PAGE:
Wellrounded approaches to logic and proofs have been achieved in Number, Shape, and Symmetry: An Introduction to Number Theory, Geometry, and Group Theory. Proofs are, by far, the most challenging thing for any mathematics student to master. The proofs in this book guide the student from simple ideas such as proving that \(a \times 0=0\) to more advanced ventures, as in
if \(n\) is a positive integer, show the highest power of a prime \(p\) dividing \(n!\) is \(p^k\), where \(k=\left\lfloor\frac{n}{p}\right\rfloor + \left\lfloor\frac{n}{p^2}\right\rfloor + \left\lfloor\frac{n}{p^3}\right\rfloor + \cdots\).
It is good to see the arithmetic developed in detail from the fundamental axioms so that students have a clear understanding of each consequence. It is also good that the authors do not take for granted how to solve equations as \(2x + 1 = 7\).
The book is divided into two parts. Part I deals with the key fundamental ideas of Number Theory and the rules for arithmetic, presented by way of all the axioms. Part II talks about Geometry, Symmetry, Groups, Graph Theory, Tessellations, and Connections.
Throughout the book, the notion of a group is woven into the text. Although the terms and ideas are used starting in Chapter 2, the precise definitions of groups, abelian groups, and commutative rings are not given until Section 6.2. Students may wonder why these terms are used early in the text if they have never been exposed to them before.
The text has a nice, natural buildup in difficulty of problems. It is clearly seen that both Diane L. Herrmann and Paul J. Sally, Jr., have dedicated a great deal of time to writing the text. The book clearly mirrors their years of experience teaching this material to high school students, students not majoring in mathematics, and even mathematics students. Each section is written to be manageable for students to learn, with just the correct amount of content. When I was reading the text, I thought it was my own personal professor who was not only teaching and presenting material, but was guiding me through each step of the lesson through clear examples, as if presented in a facetoface class.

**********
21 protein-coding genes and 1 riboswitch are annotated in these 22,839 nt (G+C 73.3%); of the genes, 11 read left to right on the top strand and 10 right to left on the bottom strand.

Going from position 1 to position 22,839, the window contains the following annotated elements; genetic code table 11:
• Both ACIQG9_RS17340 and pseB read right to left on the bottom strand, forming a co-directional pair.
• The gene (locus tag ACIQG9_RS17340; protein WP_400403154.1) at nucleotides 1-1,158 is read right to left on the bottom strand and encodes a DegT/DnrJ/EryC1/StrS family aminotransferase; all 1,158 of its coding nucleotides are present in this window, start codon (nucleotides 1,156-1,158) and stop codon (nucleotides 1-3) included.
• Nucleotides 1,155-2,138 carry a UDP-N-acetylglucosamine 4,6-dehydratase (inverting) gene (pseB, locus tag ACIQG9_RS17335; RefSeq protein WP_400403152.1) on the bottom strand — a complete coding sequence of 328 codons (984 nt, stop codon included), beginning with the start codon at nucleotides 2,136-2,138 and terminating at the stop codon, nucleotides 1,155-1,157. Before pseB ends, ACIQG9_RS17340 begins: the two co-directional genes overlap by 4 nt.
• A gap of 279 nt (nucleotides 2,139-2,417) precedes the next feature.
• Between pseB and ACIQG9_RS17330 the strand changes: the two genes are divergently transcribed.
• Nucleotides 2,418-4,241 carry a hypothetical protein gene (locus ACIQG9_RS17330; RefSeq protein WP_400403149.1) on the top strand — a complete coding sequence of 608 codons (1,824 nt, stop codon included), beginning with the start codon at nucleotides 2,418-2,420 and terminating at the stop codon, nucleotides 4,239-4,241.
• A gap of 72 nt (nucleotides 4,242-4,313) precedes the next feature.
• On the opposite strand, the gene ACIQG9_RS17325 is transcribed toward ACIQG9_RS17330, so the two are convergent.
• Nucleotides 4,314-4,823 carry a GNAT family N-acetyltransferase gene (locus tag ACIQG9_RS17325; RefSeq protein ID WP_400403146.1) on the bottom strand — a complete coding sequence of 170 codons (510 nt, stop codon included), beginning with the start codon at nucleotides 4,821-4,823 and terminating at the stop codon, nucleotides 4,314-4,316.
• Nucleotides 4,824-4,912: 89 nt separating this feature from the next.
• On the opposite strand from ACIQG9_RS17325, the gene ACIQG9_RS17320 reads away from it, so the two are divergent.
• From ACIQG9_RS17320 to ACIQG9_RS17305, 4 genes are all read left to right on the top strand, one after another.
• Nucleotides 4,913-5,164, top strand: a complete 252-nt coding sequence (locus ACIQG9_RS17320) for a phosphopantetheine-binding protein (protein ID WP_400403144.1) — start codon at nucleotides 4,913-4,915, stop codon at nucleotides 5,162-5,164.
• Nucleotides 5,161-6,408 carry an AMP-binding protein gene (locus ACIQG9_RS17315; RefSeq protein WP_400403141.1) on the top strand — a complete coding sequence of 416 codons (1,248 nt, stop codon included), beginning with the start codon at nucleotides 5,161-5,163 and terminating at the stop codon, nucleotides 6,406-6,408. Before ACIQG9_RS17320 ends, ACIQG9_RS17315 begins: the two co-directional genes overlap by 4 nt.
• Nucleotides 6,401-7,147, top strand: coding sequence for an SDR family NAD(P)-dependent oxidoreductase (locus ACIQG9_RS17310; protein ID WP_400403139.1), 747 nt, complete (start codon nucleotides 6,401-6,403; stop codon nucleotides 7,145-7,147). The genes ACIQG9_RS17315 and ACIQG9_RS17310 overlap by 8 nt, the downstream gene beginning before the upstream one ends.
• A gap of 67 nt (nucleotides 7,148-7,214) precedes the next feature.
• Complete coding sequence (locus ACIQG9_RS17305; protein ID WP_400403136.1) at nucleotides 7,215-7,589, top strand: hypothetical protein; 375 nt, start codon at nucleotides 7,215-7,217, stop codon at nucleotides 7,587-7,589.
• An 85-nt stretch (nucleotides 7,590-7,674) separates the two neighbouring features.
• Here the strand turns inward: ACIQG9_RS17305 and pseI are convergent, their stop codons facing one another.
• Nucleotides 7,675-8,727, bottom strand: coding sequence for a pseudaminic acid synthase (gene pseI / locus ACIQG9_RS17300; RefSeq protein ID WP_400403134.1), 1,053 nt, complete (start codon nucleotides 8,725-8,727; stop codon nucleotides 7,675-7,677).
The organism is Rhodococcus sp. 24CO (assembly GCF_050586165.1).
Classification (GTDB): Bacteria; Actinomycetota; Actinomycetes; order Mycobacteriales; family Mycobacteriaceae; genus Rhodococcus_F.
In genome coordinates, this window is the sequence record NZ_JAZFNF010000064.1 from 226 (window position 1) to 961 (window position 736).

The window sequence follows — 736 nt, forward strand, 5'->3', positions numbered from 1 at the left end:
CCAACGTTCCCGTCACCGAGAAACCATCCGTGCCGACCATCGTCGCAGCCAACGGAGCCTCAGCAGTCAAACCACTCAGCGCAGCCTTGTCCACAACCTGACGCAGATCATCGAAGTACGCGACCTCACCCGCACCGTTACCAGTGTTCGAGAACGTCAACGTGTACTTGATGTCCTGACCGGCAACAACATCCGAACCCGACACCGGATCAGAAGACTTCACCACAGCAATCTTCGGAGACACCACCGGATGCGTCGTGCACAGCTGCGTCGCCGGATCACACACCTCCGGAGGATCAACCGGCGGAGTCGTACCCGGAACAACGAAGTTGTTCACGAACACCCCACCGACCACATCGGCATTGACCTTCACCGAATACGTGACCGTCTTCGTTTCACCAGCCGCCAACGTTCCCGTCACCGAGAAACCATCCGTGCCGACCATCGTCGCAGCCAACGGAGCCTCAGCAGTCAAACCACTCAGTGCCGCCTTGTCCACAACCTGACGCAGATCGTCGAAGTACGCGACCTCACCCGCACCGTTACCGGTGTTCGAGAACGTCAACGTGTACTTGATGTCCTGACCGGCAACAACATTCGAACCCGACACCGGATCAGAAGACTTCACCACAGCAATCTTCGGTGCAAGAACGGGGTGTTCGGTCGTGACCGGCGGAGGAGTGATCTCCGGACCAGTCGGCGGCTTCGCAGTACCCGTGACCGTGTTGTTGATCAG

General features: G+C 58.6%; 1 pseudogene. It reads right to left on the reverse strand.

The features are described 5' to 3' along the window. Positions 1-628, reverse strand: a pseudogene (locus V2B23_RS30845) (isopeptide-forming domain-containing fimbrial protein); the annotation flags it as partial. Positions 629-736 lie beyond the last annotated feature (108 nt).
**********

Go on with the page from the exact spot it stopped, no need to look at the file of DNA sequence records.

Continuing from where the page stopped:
My comments and suggestions for the text are as follows:

On page 12, I would like to see the classic diagram for the various number sets. I believe this will be a good visual for all students to see.

On page 15, arrow diagrams should be used in the discussion of functions.

I feel as though Chapter 6 should be split into two sections beyond labeling the sections as 6.1 and 6.2. I believe more can be said with congruences mod m; I would include such topics as the Chinese Reminder Theorem. Since section 6.2 presents groups, I feel as though there should be a break between these sections.

The applications in Chapter 7 are well done. Could there be others to include?

Chapter 9, Section 10.2, and Chapter 13 could be further enhanced by having a computer program accompany the book to give students a chance to interact and experiment with rotations, translations, the various constructions, and to have a three dimensional view of the various polyhedra. Perhaps color should be used for the images in Chapter 13.

On page 220, there is no formal definition of subgroup given but the term is used as an example.

On page 221, I would like to see a complete treatment of the Klein4 Group.

On page 245, a fully worked out example of disjoint cycles should be presented.

On page 302, a larger picture for the Königsberg Bridge problem is recommended.
My other general suggestions for the book are to perhaps include a section or chapter on Cayley graphs and group presentations. This will make a nice connection to groups and graph theory. For the Challenge Problems, a supplemental guide can be given along with the book that helps students think about the solutions. This could be a very similar concept to an “Alive” book. By having an interactive software package with the book can only be a further help to students.
My one concern for the next is the limited audience the book may receive in high schools. Most high schools in the United States teach mathematics courses up to AP Calculus and Statistics. In terms of high school students, I see the book being used in a special independent study setting or in a special gifted students setting. On the college level, this is a great book to use as either a primary or supplementary book for a Number Theory class.
Peter Olszewski is a Mathematics Lecturer at Penn State Erie, The Behrend College and is also an editor for Larson Texts, Inc. in Erie, PA. He can be reached at pto2@psu.edu. Webpage: www.personal.psu.edu/pto2. Outside of teaching and textbook editing, he enjoys playing golf, playing guitar, reading, gardening, traveling, and painting landscapes.